According to a new study from reputation management consultancy Standing Partnership, executives think their organizations do a good job building and managing their reputation. However, when it comes to identifying reputational risks—the sort of events that have cost companies like BP, VW and Chipotle billions—executives are far less confident.
The study, conducted by Edison Research, found that most senior executives—across a range of industries, including finance, healthcare and manufacturing—ranked their organizations above average in managing (72 percent) and building (78 percent) a positive reputation. However, those same execs were far less certain about their team’s ability to identify reputational risks before they became crises (53 percent) or develop strategies to mitigate risk (45 percent).
“The true cost of reputational damage is often underestimated because it doesn’t always consider the full extent of the corrections that are needed—the ramifications typically extend well beyond the area of direct impact,” said Melissa Lackey, president and CEO of Standing Partnership, in a news release. “Many crises that emerge could be minimized—or completely averted—with a more proactive strategy to identify, monitor and measure the various risks that can hurt a company’s reputation. Building cross-functional reputation risk auditing and planning into an organization’s accountability framework can help companies avoid significant hits to their brand, stakeholder perceptions and, most importantly, to their bottom line.”
Corporate reputation encompasses a series of intangible assets that are linked to business outcomes, such as market revenue, market share, customer loyalty, employee retention and price tolerance.
More than 1 in 4 out of the 1,000 senior executives surveyed said their organization has experienced a reputational issue, which led to quantifiable damages in lost revenue; increased operating, capital or regulatory costs; or destruction of shareholder value. Eighteen percent of those who experienced a reputational issue reported more than $500,000 in damages; an additional 18 percent reported losses in the $100,000-$500,000 range.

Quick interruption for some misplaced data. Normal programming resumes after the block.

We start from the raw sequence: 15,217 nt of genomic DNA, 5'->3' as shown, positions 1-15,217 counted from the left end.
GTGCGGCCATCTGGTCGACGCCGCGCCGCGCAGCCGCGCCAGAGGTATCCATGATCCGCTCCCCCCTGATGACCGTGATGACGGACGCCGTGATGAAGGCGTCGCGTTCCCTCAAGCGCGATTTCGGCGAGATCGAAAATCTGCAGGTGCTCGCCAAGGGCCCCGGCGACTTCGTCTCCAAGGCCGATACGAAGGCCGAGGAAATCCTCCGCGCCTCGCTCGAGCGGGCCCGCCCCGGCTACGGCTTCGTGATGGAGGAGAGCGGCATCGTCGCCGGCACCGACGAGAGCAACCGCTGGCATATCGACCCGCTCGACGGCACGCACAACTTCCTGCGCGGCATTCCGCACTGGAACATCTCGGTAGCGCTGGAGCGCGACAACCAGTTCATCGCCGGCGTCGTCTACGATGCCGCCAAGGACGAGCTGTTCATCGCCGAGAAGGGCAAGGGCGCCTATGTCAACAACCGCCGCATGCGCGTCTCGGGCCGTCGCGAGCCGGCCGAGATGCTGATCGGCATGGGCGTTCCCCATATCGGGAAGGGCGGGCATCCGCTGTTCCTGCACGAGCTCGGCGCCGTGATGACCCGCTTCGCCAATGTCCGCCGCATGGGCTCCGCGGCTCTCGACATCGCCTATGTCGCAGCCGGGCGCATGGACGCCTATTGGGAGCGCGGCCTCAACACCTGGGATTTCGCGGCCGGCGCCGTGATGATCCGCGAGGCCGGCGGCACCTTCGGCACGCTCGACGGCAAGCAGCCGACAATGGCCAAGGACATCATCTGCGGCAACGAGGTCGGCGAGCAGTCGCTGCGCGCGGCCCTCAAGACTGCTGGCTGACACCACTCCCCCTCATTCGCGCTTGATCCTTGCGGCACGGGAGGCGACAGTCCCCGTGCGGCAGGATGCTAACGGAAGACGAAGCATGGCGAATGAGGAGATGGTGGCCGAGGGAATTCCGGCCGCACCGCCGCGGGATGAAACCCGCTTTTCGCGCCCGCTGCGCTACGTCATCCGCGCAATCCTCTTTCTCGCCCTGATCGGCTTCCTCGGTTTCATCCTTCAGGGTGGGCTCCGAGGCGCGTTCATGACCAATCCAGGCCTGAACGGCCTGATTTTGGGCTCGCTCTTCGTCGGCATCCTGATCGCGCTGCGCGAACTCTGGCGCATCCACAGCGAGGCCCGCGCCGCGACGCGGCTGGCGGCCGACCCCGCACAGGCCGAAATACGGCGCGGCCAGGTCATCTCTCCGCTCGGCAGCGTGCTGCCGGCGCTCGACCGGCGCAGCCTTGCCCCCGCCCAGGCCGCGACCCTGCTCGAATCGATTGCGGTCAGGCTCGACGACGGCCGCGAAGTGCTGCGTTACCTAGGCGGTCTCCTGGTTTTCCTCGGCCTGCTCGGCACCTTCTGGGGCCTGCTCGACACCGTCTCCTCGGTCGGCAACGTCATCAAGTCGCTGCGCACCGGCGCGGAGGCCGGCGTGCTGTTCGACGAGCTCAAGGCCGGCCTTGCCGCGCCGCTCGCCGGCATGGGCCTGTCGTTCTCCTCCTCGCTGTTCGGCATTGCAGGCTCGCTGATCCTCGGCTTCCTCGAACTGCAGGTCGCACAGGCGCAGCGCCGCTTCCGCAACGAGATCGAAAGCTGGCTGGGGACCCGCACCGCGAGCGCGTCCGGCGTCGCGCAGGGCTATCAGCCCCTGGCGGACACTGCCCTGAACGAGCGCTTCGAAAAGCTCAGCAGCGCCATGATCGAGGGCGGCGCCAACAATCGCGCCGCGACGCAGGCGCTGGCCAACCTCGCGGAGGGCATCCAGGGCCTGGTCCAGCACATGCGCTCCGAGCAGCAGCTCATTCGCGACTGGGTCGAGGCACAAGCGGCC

Key takeaways from the study’s findings include:
- COOs are the most attuned to reputation risks. While presidents/CEOs tend to be more optimistic about the effectiveness of reputation management efforts, COOs have a better line of sight into early indicators of reputational problems. CEOs give an above-average grade to the organization for managing its reputation (79 percent, compared with 65 percent of COOs) and preventing reputational risks (68 percent, compared with 51 percent of COOs). COOs also expressed the highest level of dissatisfaction with spending on reputation management—44 percent think they aren’t spending enough.
- Monitoring efforts are weak. Only 53 percent of respondents said their organization takes steps to monitor for reputational risk issues. Customer or client feedback is the most frequently cited tool, followed by audits, computer software or IT systems, and social media and employee monitoring. Not surprisingly, those who have experienced a reputational issue are much more aggressive about monitoring. “Monitoring is foundational to an effective reputation management program; it’s an organization’s early warning system,” said Lackey. “Customer feedback is an essential component, but there is a much larger universe of opinions shaping the organization’s reputation to evaluate. Effective monitoring programs also track employees, shareholders, adversaries and other major influencer groups that can sway the public’s opinion of a company.”
- Customer satisfaction is the biggest reputational liability. Customer satisfaction, public perception and product quality were cited as the three most common causes of reputational issues in the past, as well as the biggest reputational liabilities going forward. While only 34 percent of executives said that IT/security issues have created a reputational problem for their organization in the past, 51 percent reported it is a potential future liability.
- Organizations prefer to fly solo. Seventy-one percent of respondents said their organization monitors reputational risk on their own, without the counsel of an outside business partner. Seventy-two percent of those who experienced a reputational issue were much more likely to bring in help. Responses were highly varied about which department within the organization has primary responsibility for monitoring reputational risk—with the president/CEO being most frequently cited (28 percent).
“It’s not surprising to see so many different answers about who has ownership over monitoring reputational risks. To succeed, you really need a cross-functional team that collaborates on these issues,” said Lackey. “However, politics and biases can present difficult roadblocks inside some organizations, so having an outside party audit for reputational risks can break down some of the barriers.”
The study data was collected through an online survey. Download the complete study here.
Source: PRWeb; edited by Richard Carufel